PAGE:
Anna: That's a great point that you bring up considering that we're talking today to the community. You can think about it like how all people try to get this personalized data – we have it directly. We really know every transaction from the beginning of METRO’s existence is assigned to a customer. So we always know “Anna has been buying those five milks on that day and time.” And as a picture, it’s complete. Many times other companies try to have all the loyalty programs with paybacks and you name it – for sure they're doing it to collect data, but many times there's a certain piece of society who never applies for such programs and you have just a subset. In our case, it's complete and that is always what I try to sell as an advantage for everyone who applied for a job at METRO, like “Look, you have direct data to start working with.” (3:54)

Anna’s background

Alexey: That's cool. You can’t do data science without data, right? So the main topic for today is product owners and data science. But before discussing that, I wanted to ask you about your career so far. So can you tell us about what you've been doing so far? What has your career journey been like? (4:49)

Anna: Sure, I’m more than happy to share it. I originally studied computer science. Then, in my PhD, I was focusing on – back then it was called data mining, today, we call it data science – and I was focusing on web science. You represent the community as a network, and you try to analyze what makes the networks more healthy or less healthy, and you apply different clustering and classification algorithms to aid that. Then, as I said, you try to say what drives the community to grow or to decline. I was doing this research in this area of open source projects, which is pretty interesting to see – why one open source project evolves and evaluates and others just decline. (5:09)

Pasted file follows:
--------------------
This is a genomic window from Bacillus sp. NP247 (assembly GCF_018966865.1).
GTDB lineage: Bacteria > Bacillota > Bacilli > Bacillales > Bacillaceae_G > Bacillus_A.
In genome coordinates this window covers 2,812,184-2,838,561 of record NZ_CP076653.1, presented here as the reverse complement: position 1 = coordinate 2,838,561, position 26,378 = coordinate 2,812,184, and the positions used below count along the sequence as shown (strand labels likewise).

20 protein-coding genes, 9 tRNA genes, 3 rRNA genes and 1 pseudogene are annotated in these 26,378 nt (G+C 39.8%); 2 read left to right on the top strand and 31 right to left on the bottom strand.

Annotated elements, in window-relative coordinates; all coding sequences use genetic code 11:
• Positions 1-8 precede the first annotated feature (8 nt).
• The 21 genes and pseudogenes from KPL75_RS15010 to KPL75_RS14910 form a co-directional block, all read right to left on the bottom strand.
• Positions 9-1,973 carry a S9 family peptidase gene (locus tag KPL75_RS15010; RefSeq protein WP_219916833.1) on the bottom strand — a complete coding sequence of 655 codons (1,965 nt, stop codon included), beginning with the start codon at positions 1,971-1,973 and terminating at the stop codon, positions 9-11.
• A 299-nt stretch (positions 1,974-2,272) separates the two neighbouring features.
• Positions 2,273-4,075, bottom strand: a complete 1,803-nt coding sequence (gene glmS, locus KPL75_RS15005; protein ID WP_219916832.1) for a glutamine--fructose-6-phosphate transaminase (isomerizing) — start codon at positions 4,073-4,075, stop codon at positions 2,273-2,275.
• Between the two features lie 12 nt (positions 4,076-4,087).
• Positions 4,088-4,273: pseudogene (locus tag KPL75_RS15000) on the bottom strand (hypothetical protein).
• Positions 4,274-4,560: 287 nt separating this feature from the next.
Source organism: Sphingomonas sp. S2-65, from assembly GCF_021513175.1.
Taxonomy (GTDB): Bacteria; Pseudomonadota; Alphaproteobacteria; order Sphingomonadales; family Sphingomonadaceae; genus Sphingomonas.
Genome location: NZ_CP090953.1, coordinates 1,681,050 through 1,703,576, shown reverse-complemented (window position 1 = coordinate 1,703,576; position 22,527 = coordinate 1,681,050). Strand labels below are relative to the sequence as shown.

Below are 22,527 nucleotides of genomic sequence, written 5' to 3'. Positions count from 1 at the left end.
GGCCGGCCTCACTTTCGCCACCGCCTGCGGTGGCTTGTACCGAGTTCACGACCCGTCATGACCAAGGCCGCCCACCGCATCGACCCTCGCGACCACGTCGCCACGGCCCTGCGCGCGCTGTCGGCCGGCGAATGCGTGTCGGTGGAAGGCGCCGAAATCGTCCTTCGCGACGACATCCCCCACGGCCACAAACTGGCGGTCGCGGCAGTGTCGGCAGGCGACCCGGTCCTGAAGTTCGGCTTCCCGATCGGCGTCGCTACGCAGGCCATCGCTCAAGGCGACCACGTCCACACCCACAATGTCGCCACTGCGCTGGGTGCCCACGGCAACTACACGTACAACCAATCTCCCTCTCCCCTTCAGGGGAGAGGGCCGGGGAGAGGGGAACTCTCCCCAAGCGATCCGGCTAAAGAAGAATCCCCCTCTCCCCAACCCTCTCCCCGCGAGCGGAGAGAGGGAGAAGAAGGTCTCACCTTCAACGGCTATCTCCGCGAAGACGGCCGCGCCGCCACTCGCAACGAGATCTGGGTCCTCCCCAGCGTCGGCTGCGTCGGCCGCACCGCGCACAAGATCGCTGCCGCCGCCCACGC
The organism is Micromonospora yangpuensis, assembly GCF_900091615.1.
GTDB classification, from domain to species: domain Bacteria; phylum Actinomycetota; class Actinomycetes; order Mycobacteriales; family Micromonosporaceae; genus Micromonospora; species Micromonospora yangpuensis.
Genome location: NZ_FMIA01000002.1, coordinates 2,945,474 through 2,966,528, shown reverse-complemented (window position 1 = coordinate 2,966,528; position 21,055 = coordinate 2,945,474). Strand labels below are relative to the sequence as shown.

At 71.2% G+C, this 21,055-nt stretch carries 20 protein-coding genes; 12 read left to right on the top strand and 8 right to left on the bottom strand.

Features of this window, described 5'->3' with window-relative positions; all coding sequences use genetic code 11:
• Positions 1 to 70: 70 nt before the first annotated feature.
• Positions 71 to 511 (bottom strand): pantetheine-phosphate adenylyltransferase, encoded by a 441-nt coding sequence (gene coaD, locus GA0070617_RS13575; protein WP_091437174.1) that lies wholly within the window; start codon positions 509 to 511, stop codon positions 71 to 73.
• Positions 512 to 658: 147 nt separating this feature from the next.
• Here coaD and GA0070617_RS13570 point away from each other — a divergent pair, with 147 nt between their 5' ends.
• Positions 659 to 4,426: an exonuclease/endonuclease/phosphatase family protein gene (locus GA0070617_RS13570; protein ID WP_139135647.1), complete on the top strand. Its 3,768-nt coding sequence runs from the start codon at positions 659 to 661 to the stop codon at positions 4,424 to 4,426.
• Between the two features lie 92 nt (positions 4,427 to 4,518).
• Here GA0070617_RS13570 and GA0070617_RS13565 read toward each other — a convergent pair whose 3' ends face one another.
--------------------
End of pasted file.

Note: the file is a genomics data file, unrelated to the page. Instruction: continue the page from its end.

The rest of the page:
Alexey: That's pretty interesting. I also happen to run a community, which is pretty relevant to what you're saying. So do you still have some of your research in open access? (5:57)

Anna: I assume my PhD should be accessible online, because it’s the general regulation in Germany. Nevertheless, what I can say about the key point is – you observe this Pareto distribution very strongly. It's not 80/20. In the open source community, it's like 90/10. You really have this very small portion of core developers who are really making a difference and you have many people who just drop a message once, maybe submit a bug report. So it's a very, very long tail and a very dense core. (6:12)